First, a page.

On-Page SEO Checklist

SEO
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The old methods of doing SEO no longer apply. Many tactics are outdated and should be revised.

Trying to diagnose what is wrong with a particular webpage can be incredibly difficult. There are a number of issues that could be causing a drop in rankings and traffic. Below is a checklist of what you should review to determine if there is an issue with your on-page SEO.

1) Review Your Title Tags

The title tag is one of the most important areas of your page. It serves as the attention grabber in the SERPs and is used by search engines to determine relevance of that page. If you just list a bunch of keywords that you’re hoping to drive traffic for then you’re not doing it right. This is valuable ad space and should be treated as such. Put yourself in the position of the individual doing the search, would you click on it what’s there?

There are various schools of thought as to what the proper way to use a title tag is, here are just a few ways you can organize it:

  • Many still favor the pipe ” | ” method of separating first and secondary keywords such as this:
    • Keyword 1 | Keyword 2 | Company Name
  • You can use a hyphen ” – ” to separate keywords like this:
    • Keyword 1 – Keyword 2 – Company Name
  • The third method is a mixture of the above techniques and uses both hyphen and pipe
    • Keyword 1 – Keyword 2 | Company Name

A fourth approach that we’re starting to see more of is borrowing from the AdWords mindset and looks a lot like ad copy:

  • Keyword 1 is a great way to relax | Company Name
  • Browse Hundreds of Keyword 1 Online | Company Name

I have seen many different combinations of title tags work over the years, the main takeaway from this should be that you avoid keyword stuffing and try to have your main keyword as close to the left (the beginning) as possible.

2) Check The Header Tags

The H1 Tag

After you have chosen a suitable title tag to use for your page the next step should be choosing an H1 tag further highlights what the page is about. Second in order of importance to the title tag, the H1 tag lets readers (and search engines) know what they’re about to read. You don’t necessarily need to copy the title tag verbatim but you should include your focus keyword here.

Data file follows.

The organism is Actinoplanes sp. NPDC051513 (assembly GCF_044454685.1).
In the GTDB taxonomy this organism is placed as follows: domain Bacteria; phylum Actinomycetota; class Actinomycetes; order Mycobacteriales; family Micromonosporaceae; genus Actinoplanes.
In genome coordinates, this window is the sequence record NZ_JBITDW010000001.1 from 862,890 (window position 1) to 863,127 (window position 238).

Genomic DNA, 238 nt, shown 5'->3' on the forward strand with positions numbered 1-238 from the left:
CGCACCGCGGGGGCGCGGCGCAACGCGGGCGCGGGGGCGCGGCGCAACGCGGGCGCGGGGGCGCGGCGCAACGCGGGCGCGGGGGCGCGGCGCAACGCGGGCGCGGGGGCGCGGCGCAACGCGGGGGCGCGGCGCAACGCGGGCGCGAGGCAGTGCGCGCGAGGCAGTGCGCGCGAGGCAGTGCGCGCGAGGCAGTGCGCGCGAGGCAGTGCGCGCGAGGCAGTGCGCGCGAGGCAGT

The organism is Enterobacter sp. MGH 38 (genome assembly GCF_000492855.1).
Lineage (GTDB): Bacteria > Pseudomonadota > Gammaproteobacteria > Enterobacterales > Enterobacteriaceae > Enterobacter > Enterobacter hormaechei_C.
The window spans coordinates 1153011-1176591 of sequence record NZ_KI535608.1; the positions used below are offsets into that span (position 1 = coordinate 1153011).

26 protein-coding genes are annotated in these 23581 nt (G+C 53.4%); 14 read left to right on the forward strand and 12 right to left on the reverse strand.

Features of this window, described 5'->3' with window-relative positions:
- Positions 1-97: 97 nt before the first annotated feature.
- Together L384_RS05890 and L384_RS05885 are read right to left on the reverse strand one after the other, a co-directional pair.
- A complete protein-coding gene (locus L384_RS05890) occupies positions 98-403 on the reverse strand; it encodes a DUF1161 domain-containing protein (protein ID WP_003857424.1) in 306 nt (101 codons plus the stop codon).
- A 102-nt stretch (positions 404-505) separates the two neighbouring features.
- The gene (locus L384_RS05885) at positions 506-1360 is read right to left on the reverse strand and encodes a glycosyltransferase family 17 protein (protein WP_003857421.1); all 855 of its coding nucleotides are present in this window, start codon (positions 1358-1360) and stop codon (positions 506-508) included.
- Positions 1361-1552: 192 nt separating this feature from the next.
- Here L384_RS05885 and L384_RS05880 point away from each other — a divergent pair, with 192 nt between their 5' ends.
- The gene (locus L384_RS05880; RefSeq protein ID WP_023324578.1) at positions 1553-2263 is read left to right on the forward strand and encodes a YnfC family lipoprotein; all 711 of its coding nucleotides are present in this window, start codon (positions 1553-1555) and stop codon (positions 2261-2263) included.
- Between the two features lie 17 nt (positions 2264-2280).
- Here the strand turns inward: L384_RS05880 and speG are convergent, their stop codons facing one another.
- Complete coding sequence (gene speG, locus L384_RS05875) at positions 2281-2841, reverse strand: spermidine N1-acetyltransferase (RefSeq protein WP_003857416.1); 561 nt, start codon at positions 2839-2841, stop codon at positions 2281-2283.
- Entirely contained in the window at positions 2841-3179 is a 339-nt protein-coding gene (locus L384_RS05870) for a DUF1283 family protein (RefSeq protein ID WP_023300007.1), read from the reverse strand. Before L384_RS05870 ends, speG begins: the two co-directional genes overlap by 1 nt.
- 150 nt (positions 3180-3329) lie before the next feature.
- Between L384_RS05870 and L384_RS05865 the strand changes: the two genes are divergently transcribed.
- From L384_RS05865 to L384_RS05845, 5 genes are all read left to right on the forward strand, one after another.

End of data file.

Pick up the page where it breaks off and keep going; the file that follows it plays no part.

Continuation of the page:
•  Keyword 1 Is A Great Way To Relax When You’re On Vacation
  • Hundreds of Keyword 1 Are Available Online, Shop Now

There are different mindsets as to the optimal length of an H1 tag; I have seen shorter ones rank well and I have seen full sentences rank well. I personally try to keep them under 80 characters and include the keyword as close to the left (beginning) as possible. Also, there should only be one H1 tag per page.

The H2 Tag

If you have a particular page that has a lot of content on it then you’ll want to break that up into sections to make the information easier to digest. The H1 tag will serve to let someone know what the entire page is about while the H2 tags highlight each section of that page. Take this page that you’re reading for example; the H1 tag is On-Page SEO Checklist and there are several H2 tag underneath that. Each one calling attention to a particular section of what you should look at when reviewing your website. There are even some H3 tags which serve to further organize the data on this page.

Here is an example of how you can use these different tags:

  • <h1>Your Keyword 1 Title Will Go Here</h1>
    • <h2>Your Supporting Keyword or First Section Will Go Here</h2>
    • <h2>Further Supporting Keyword Sections May Go Here</h2>

The main idea with header tags is that you want to use them to separate your content into sections so it’s easier to read and reference.

3) Take A Closer Look At Your Images

Pictures are a great a get way to both attract visitors as well as visually describe what a particular page is talking about. Your image selection may include multiple variations including screenshots, cartoons and pictures (photographs). Whatever you decide to adorn your page with just make sure you are taking the following steps to fully optimize them.